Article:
Tuesday, 23 November 2010
Nick the Greek and The Mask of Dimitrios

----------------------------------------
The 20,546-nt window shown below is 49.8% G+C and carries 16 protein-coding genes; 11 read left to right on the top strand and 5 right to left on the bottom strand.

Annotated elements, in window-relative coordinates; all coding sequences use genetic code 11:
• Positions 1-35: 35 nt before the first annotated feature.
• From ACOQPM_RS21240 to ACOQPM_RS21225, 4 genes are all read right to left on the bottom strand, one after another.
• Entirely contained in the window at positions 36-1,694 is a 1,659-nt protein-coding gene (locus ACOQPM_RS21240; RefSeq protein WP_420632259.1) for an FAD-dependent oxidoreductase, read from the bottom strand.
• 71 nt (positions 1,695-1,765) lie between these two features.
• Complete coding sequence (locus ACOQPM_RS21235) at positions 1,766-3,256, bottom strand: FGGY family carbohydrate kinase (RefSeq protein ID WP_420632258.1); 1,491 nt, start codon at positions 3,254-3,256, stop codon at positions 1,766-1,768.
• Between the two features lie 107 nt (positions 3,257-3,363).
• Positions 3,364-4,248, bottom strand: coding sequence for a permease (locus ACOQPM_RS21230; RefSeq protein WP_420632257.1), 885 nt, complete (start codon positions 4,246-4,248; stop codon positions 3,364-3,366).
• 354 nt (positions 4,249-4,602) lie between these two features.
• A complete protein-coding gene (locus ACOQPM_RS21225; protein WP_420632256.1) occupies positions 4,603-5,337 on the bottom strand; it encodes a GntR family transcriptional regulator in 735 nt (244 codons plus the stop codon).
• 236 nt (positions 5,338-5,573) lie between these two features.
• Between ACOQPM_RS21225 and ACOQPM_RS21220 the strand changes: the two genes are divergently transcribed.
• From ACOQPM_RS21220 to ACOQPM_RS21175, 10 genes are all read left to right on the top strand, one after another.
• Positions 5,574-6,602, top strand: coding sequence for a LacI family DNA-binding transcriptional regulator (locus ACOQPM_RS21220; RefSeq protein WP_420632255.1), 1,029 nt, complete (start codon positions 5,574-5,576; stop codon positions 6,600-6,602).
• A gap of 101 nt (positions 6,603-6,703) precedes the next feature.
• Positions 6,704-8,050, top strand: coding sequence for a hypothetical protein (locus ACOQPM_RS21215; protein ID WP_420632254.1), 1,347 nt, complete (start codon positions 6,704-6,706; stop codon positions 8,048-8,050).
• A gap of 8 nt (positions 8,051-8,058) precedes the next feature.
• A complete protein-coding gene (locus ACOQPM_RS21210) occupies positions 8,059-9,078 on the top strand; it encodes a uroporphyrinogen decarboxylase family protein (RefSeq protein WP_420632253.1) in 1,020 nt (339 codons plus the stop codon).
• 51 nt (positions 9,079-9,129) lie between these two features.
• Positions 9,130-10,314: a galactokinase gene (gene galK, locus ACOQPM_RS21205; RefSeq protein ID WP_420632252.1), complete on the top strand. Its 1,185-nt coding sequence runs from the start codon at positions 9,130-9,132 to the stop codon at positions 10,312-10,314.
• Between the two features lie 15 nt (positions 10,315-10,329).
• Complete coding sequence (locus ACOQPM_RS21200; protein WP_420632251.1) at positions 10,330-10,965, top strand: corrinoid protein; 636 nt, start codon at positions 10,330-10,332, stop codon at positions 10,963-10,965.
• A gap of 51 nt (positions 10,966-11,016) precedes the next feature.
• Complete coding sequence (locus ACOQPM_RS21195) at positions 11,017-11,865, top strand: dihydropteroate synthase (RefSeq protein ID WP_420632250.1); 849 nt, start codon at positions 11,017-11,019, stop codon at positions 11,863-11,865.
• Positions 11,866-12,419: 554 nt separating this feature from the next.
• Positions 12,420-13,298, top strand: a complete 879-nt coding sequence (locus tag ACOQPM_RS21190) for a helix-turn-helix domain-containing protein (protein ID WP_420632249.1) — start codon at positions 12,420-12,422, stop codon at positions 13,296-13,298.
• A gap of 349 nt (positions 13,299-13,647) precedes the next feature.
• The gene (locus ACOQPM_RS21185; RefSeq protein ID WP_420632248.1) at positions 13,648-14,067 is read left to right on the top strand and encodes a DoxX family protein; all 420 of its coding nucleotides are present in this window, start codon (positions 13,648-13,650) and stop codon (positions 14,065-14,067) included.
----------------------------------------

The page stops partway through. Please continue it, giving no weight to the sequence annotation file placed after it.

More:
I’ve been reading Harry Petrakis’ novel Nick the Greek, an interesting and entertaining piece of Greek-Americana which is about the greatest gambler of all time, Nick Dandolos, who originated from Rethymnon. Dandolos, apparently, won and lost millions, although Petrakis suggests that an authentic gambler isn’t motivated by money, but by an extreme form of philotimo, a fearless gesture informed by self-abnegation and, ultimately, self-destruction. There’s a good chapter in Nick the Greek in which Dandolos spends time in Paris gambling and womanising with a fellow Greek high-roller, a sympathetic portrait of the arms dealer, the original ‘merchant of death’, Basil Zaharoff (Vasileios Zacharias). Zaharoff is supposed to have provided the inspiration for the character of Dimitrios Makropoulos in Eric Ambler’s brilliant noir novel The Mask of Dimitrios (1939), which relates the obsessive quest by an English writer to trace the career of the Smyrniot Makropoulos, who is a thief, killer, spy, assassin, drug dealer, drug addict, white slave trader and all the rest, a quest that takes him on a journey through inter-war Turkey, Greece, Bulgaria, Yugoslavia and France. The book was made into a classic film noir in 1945, a clip from which is above.